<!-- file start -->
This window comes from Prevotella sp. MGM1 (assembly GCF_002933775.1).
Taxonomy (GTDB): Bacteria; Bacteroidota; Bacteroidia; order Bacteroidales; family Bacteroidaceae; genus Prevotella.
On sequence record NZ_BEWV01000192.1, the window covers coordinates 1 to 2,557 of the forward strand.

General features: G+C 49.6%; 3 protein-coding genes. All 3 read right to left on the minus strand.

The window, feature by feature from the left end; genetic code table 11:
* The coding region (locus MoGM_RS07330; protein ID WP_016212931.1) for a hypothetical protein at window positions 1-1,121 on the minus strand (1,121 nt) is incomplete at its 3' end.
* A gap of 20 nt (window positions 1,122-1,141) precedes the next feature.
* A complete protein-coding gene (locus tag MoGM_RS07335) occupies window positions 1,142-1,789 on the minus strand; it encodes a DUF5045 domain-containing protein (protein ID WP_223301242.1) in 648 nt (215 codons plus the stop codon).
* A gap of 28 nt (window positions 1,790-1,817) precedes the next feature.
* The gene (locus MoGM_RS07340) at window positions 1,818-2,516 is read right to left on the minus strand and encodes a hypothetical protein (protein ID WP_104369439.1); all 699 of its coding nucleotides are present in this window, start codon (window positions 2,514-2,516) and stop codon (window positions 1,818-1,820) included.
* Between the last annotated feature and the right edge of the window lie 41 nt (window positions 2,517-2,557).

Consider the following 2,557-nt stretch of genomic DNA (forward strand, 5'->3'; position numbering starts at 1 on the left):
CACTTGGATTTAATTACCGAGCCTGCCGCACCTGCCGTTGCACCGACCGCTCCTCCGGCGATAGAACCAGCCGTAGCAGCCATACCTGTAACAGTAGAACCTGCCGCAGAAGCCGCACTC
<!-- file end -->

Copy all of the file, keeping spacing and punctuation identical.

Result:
This window comes from Prevotella sp. MGM1 (assembly GCF_002933775.1).
Taxonomy (GTDB): Bacteria; Bacteroidota; Bacteroidia; order Bacteroidales; family Bacteroidaceae; genus Prevotella.
On sequence record NZ_BEWV01000192.1, the window covers coordinates 1 to 2,557 of the forward strand.

General features: G+C 49.6%; 3 protein-coding genes. All 3 read right to left on the minus strand.

The window, feature by feature from the left end; genetic code table 11:
* The coding region (locus MoGM_RS07330; protein ID WP_016212931.1) for a hypothetical protein at window positions 1-1,121 on the minus strand (1,121 nt) is incomplete at its 3' end.
* A gap of 20 nt (window positions 1,122-1,141) precedes the next feature.
* A complete protein-coding gene (locus tag MoGM_RS07335) occupies window positions 1,142-1,789 on the minus strand; it encodes a DUF5045 domain-containing protein (protein ID WP_223301242.1) in 648 nt (215 codons plus the stop codon).
* A gap of 28 nt (window positions 1,790-1,817) precedes the next feature.
* The gene (locus MoGM_RS07340) at window positions 1,818-2,516 is read right to left on the minus strand and encodes a hypothetical protein (protein ID WP_104369439.1); all 699 of its coding nucleotides are present in this window, start codon (window positions 2,514-2,516) and stop codon (window positions 1,818-1,820) included.
* Between the last annotated feature and the right edge of the window lie 41 nt (window positions 2,517-2,557).

Consider the following 2,557-nt stretch of genomic DNA (forward strand, 5'->3'; position numbering starts at 1 on the left):
CACTTGGATTTAATTACCGAGCCTGCCGCACCTGCCGTTGCACCGACCGCTCCTCCGGCGATAGAACCAGCCGTAGCAGCCATACCTGTAACAGTAGAACCTGCCGCAGAAGCCGCACTC